This article first appeared at BlogCritics.org here.

–Fitz

Enhanced by Zemanta

Book Review: A Devil in the Details by K.A. Stewart

Hey there…

These days I’m always on the hunt for good urban fantasy. The gold standard for urban fantasy for me is The Dresden Files series by Jim Butcher. Magic and sarcasm make a heady mix for Harry Dresden, wizard-for-hire, and it’s a tough combination to beat.

That doesn’t stop me from looking however. And a few months ago I saw a review of K.A. Stewart’s A Devil in the Details on the Fantasy Book Critic blog. I immediately ordered a copy and threw it into my “read when I get a chance” pile.

Thankfully I had a chance to read it a couple of weeks ago and it was both a quick read and a lot of fun. Jesse James Dawson has an interesting worldview and a unique set of skills that come in handy when you act as a proxy in a deal with a demon. Demons don’t look too kindly on breaking contracts it seems and it tends to get messy. That’s when Dawson’s katana comes out to play…

Dawson is a member of a loose network of Champions around the globe focused on helping people get out of their contracts with demons. And he won’t just take on anybody. If you’ve made a deal with a demon, you knew what you were doing even if you didn’t think through all the consequences. You really have to have reformed in some serious ways if you expect Dawson to take your case. Yes, he gets paid well by the people he helps, but that’s just so that his wife and daughter are taken care of in the event that he dies on the job. He knows eventually his luck will run out and his family must be safe and secure in his absence.

What is this job exactly? He intercedes on behalf of people who have sold their souls to a demon for something. It can be something as giving as asking for a cure for your dying child or as selfish as wanting a few more years in the limelight before you fade away for good. In this story, it’s a famous old baseball pitcher who approaches Dawson to help him out. He wasn’t getting any playing time as younger players were pitching better than he was and he wanted to go out on top… Well, he paid for the sudden turnaround with his soul. And now he wants out of the deal.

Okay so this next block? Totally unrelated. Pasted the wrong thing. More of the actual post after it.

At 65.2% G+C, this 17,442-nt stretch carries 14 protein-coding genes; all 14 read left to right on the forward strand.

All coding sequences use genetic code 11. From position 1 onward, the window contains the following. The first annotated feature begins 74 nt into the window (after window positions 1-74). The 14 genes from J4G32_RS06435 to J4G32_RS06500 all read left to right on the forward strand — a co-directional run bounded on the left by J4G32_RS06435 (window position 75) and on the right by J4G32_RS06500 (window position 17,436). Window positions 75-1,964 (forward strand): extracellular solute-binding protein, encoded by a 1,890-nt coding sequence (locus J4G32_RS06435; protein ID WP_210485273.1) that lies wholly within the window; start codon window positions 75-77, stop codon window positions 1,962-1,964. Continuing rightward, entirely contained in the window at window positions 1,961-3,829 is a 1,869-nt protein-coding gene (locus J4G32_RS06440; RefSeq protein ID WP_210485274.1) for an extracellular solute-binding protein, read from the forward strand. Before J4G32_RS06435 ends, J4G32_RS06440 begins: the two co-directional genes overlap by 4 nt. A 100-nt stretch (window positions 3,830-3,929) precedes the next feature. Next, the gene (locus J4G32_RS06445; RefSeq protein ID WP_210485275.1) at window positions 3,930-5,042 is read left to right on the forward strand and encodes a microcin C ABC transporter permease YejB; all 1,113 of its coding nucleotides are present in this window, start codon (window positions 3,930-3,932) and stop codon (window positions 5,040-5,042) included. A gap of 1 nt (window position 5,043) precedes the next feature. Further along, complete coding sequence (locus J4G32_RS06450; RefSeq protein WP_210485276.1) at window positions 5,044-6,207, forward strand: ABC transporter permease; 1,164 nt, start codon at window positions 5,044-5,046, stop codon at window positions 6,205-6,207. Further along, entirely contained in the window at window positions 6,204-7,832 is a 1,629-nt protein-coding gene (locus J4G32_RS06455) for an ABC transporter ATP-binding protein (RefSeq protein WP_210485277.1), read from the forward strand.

Once Dawson is involved, he discovers that other things are afoot and that some of his fellow Champions have gone missing. Is it all related? Can he keep his family safe and still fulfill his obligations to the pitcher? You’ll have to read it and find out, but A Devil in the Details sets the groundwork for a great new realm in urban fantasy I look forward to exploring further.

Though this is the first book in a series and Stewart’s debut, it really doesn’t feel like one. Her writing style was fluid enough that Dawson’s quests never felt forced or rushed. When a character was introduced, it was there for a reason and that reason was resolved by the end. And though all the loose ends were neatly tied up, this story left me wanting to know more about Dawson and his network of Champions in the next book.

Be sure to check out A Devil in the Details from K.A. Stewart at your favorite bookseller and check out her blog at Literary Intent.

This article first appeared at BlogCritics.org here.

–Fitz

p.s. Pick up the book from Barnes & Noble below:

Enhanced by Zemanta